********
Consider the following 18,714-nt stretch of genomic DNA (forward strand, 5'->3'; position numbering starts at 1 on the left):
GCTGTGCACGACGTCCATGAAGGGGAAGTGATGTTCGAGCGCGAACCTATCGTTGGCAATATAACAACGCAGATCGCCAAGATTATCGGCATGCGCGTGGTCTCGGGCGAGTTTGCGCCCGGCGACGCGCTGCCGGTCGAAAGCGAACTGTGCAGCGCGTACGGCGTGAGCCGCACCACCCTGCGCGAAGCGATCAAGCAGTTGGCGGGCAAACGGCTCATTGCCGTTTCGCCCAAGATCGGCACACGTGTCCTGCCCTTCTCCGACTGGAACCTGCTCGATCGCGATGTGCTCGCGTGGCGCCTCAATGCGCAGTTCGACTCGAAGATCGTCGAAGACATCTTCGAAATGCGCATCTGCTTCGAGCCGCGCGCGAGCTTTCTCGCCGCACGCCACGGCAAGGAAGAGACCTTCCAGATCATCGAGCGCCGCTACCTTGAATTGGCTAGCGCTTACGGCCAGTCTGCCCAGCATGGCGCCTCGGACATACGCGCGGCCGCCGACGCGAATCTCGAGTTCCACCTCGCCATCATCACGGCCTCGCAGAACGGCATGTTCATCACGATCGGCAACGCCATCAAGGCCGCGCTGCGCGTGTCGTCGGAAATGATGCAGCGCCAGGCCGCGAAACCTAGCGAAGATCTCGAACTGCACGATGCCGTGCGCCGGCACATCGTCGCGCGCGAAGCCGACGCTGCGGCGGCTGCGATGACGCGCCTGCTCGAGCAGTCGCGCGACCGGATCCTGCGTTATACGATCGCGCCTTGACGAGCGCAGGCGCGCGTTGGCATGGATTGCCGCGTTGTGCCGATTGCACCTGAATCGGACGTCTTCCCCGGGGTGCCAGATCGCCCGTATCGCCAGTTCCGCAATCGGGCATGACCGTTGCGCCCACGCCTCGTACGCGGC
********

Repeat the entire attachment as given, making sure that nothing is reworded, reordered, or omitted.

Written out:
Consider the following 18,714-nt stretch of genomic DNA (forward strand, 5'->3'; position numbering starts at 1 on the left):
GCTGTGCACGACGTCCATGAAGGGGAAGTGATGTTCGAGCGCGAACCTATCGTTGGCAATATAACAACGCAGATCGCCAAGATTATCGGCATGCGCGTGGTCTCGGGCGAGTTTGCGCCCGGCGACGCGCTGCCGGTCGAAAGCGAACTGTGCAGCGCGTACGGCGTGAGCCGCACCACCCTGCGCGAAGCGATCAAGCAGTTGGCGGGCAAACGGCTCATTGCCGTTTCGCCCAAGATCGGCACACGTGTCCTGCCCTTCTCCGACTGGAACCTGCTCGATCGCGATGTGCTCGCGTGGCGCCTCAATGCGCAGTTCGACTCGAAGATCGTCGAAGACATCTTCGAAATGCGCATCTGCTTCGAGCCGCGCGCGAGCTTTCTCGCCGCACGCCACGGCAAGGAAGAGACCTTCCAGATCATCGAGCGCCGCTACCTTGAATTGGCTAGCGCTTACGGCCAGTCTGCCCAGCATGGCGCCTCGGACATACGCGCGGCCGCCGACGCGAATCTCGAGTTCCACCTCGCCATCATCACGGCCTCGCAGAACGGCATGTTCATCACGATCGGCAACGCCATCAAGGCCGCGCTGCGCGTGTCGTCGGAAATGATGCAGCGCCAGGCCGCGAAACCTAGCGAAGATCTCGAACTGCACGATGCCGTGCGCCGGCACATCGTCGCGCGCGAAGCCGACGCTGCGGCGGCTGCGATGACGCGCCTGCTCGAGCAGTCGCGCGACCGGATCCTGCGTTATACGATCGCGCCTTGACGAGCGCAGGCGCGCGTTGGCATGGATTGCCGCGTTGTGCCGATTGCACCTGAATCGGACGTCTTCCCCGGGGTGCCAGATCGCCCGTATCGCCAGTTCCGCAATCGGGCATGACCGTTGCGCCCACGCCTCGTACGCGGC